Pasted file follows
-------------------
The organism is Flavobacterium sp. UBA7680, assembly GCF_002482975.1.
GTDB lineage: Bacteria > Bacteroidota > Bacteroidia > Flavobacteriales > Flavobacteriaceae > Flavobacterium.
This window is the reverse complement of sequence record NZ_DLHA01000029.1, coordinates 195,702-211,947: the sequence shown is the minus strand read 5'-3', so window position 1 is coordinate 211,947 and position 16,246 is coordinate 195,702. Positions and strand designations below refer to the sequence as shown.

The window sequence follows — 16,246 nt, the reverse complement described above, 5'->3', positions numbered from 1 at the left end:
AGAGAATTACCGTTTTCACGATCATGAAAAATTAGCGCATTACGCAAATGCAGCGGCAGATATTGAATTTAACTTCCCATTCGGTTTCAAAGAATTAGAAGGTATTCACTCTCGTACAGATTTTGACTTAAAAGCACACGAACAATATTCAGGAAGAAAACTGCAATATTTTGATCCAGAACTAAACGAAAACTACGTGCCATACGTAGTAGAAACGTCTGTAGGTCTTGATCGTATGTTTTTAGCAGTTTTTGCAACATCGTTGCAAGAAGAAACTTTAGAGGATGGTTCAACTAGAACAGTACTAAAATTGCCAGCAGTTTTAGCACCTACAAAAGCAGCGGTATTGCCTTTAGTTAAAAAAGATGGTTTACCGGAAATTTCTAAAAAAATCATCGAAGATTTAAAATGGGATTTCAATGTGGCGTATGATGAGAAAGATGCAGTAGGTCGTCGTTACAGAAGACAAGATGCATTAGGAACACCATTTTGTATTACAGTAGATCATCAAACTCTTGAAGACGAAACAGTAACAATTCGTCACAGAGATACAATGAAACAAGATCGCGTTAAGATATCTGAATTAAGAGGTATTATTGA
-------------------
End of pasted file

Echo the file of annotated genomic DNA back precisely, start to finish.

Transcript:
The organism is Flavobacterium sp. UBA7680, assembly GCF_002482975.1.
GTDB lineage: Bacteria > Bacteroidota > Bacteroidia > Flavobacteriales > Flavobacteriaceae > Flavobacterium.
This window is the reverse complement of sequence record NZ_DLHA01000029.1, coordinates 195,702-211,947: the sequence shown is the minus strand read 5'-3', so window position 1 is coordinate 211,947 and position 16,246 is coordinate 195,702. Positions and strand designations below refer to the sequence as shown.

The window sequence follows — 16,246 nt, the reverse complement described above, 5'->3', positions numbered from 1 at the left end:
AGAGAATTACCGTTTTCACGATCATGAAAAATTAGCGCATTACGCAAATGCAGCGGCAGATATTGAATTTAACTTCCCATTCGGTTTCAAAGAATTAGAAGGTATTCACTCTCGTACAGATTTTGACTTAAAAGCACACGAACAATATTCAGGAAGAAAACTGCAATATTTTGATCCAGAACTAAACGAAAACTACGTGCCATACGTAGTAGAAACGTCTGTAGGTCTTGATCGTATGTTTTTAGCAGTTTTTGCAACATCGTTGCAAGAAGAAACTTTAGAGGATGGTTCAACTAGAACAGTACTAAAATTGCCAGCAGTTTTAGCACCTACAAAAGCAGCGGTATTGCCTTTAGTTAAAAAAGATGGTTTACCGGAAATTTCTAAAAAAATCATCGAAGATTTAAAATGGGATTTCAATGTGGCGTATGATGAGAAAGATGCAGTAGGTCGTCGTTACAGAAGACAAGATGCATTAGGAACACCATTTTGTATTACAGTAGATCATCAAACTCTTGAAGACGAAACAGTAACAATTCGTCACAGAGATACAATGAAACAAGATCGCGTTAAGATATCTGAATTAAGAGGTATTATTGA